Bivalirudin has several potential advantages over unfractionated heparin: It does not rely on antithrombin to achieve its effects, it has a more predictable dose-response pattern (and, therefore, does not require routine blood test monitoring) and it has a short plasma half-life, which is important if a patient develops a bleeding problem.
For the study, Dr. Kastrati and his fellow ISAR-REACT 3 investigators recruited 4,570 low-to-intermediate-risk patients who were undergoing PCI for reasons other than heart attack, randomly assigning them to receive either unfractionated heparin or bivalirudin during the procedure. All patients received 600 mg of clopidogrel at least two hours before PCI, and all patients continued to take 75 mg of clopidogrel for at least one month after balloon angioplasty or implantation of bare-metal stents, and for at least six months after implantation of drug-eluting stents. Patients continued to take aspirin indefinitely.
The study will determine whether use of bivalirudin influences rates of bleeding during the initial hospitalization or the 30-day combined rates of death, heart attack or urgent procedure to reopen the treated artery.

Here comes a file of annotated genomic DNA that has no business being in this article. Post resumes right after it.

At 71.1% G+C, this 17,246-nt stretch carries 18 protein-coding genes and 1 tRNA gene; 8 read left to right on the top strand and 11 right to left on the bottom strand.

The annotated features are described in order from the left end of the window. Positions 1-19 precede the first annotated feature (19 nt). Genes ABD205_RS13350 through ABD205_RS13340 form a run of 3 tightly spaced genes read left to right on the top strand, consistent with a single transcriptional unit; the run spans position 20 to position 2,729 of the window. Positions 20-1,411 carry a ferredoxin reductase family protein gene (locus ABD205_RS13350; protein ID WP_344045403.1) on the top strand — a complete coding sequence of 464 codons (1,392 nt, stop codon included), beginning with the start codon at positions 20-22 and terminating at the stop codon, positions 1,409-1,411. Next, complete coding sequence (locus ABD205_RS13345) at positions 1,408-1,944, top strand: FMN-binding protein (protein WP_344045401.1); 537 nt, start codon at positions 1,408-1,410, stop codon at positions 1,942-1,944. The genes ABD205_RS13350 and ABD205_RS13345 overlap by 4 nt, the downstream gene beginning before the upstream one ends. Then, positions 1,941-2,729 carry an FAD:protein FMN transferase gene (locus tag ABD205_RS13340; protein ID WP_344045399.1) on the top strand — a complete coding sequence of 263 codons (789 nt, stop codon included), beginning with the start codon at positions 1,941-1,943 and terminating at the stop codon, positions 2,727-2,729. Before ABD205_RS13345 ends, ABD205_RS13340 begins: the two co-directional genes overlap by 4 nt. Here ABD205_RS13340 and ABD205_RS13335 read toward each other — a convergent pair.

"This population under study is important, as it reflects the predominant group undergoing PCI, perhaps up to 70 percent," said Dr. Kastrati. "Our results may clarify the paradigm for peri-procedural adjunctive therapy in this important group."
Dr. Kastrati will present the results of the "Intracoronary Stenting and Antithrombotic: Regimen Rapid Early Action for Coronary Treatment 3" (ISAR-REACT 3) study on Saturday, March 29 at 8:00 a.m. CDT in the Grand Ballroom, S100.
Headquartered in Washington, DC, the Society for Cardiovascular
Angiography and Interventions is a 4,000-member professional organization
representing invasive and interventional cardiologists in over 60 nations.
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